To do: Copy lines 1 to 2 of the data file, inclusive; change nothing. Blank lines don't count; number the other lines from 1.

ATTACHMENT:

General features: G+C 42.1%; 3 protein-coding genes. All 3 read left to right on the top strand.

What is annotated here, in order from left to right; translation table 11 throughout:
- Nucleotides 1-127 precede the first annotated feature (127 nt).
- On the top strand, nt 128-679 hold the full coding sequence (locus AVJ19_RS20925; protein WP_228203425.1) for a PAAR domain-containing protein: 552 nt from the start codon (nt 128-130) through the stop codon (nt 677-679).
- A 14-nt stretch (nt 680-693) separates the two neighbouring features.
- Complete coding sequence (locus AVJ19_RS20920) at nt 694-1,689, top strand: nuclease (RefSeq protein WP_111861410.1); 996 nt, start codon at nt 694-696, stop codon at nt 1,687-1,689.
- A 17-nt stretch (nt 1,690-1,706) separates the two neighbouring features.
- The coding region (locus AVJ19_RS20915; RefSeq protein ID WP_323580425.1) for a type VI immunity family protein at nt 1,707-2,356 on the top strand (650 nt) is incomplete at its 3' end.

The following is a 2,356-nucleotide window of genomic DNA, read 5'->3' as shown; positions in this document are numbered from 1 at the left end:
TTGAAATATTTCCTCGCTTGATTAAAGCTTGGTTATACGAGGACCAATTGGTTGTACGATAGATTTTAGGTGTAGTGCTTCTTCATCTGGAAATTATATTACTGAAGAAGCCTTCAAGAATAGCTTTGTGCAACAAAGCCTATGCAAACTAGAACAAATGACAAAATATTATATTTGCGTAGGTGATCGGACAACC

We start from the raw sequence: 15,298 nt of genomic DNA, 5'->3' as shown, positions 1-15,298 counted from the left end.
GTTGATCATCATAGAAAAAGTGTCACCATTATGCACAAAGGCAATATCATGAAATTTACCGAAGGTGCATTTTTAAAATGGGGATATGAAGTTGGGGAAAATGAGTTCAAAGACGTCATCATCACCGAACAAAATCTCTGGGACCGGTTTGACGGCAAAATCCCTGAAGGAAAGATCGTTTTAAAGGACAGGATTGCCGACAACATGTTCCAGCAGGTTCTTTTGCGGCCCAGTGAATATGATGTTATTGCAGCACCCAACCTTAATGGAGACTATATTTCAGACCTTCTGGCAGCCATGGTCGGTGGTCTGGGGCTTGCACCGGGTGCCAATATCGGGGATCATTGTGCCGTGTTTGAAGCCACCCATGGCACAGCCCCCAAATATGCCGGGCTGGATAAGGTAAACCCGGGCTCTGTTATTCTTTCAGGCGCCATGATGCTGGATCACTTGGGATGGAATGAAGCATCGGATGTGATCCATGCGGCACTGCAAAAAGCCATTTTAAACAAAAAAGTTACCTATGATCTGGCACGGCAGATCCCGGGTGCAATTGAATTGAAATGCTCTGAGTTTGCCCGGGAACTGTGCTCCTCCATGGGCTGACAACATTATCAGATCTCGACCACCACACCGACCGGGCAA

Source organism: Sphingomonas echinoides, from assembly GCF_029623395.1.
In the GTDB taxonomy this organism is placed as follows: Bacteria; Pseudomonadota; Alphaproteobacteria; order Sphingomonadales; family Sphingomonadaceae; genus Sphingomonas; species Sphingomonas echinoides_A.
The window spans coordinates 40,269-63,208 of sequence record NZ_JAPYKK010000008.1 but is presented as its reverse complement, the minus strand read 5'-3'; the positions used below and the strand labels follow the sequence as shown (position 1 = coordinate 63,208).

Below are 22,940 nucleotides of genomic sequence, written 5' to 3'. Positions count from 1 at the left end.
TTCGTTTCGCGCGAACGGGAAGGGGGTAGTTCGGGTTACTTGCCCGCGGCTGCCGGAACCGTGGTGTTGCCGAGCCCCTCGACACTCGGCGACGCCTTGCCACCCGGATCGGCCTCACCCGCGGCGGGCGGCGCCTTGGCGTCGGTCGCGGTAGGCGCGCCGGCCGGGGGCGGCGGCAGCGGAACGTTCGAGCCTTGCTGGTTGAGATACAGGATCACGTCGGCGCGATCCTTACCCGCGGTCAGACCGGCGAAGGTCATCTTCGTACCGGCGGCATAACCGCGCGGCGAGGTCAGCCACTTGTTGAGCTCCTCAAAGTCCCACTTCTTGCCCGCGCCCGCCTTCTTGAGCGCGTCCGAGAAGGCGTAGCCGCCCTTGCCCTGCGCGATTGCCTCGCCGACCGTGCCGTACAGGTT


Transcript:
General features: G+C 42.1%; 3 protein-coding genes. All 3 read left to right on the top strand.

What is annotated here, in order from left to right; translation table 11 throughout: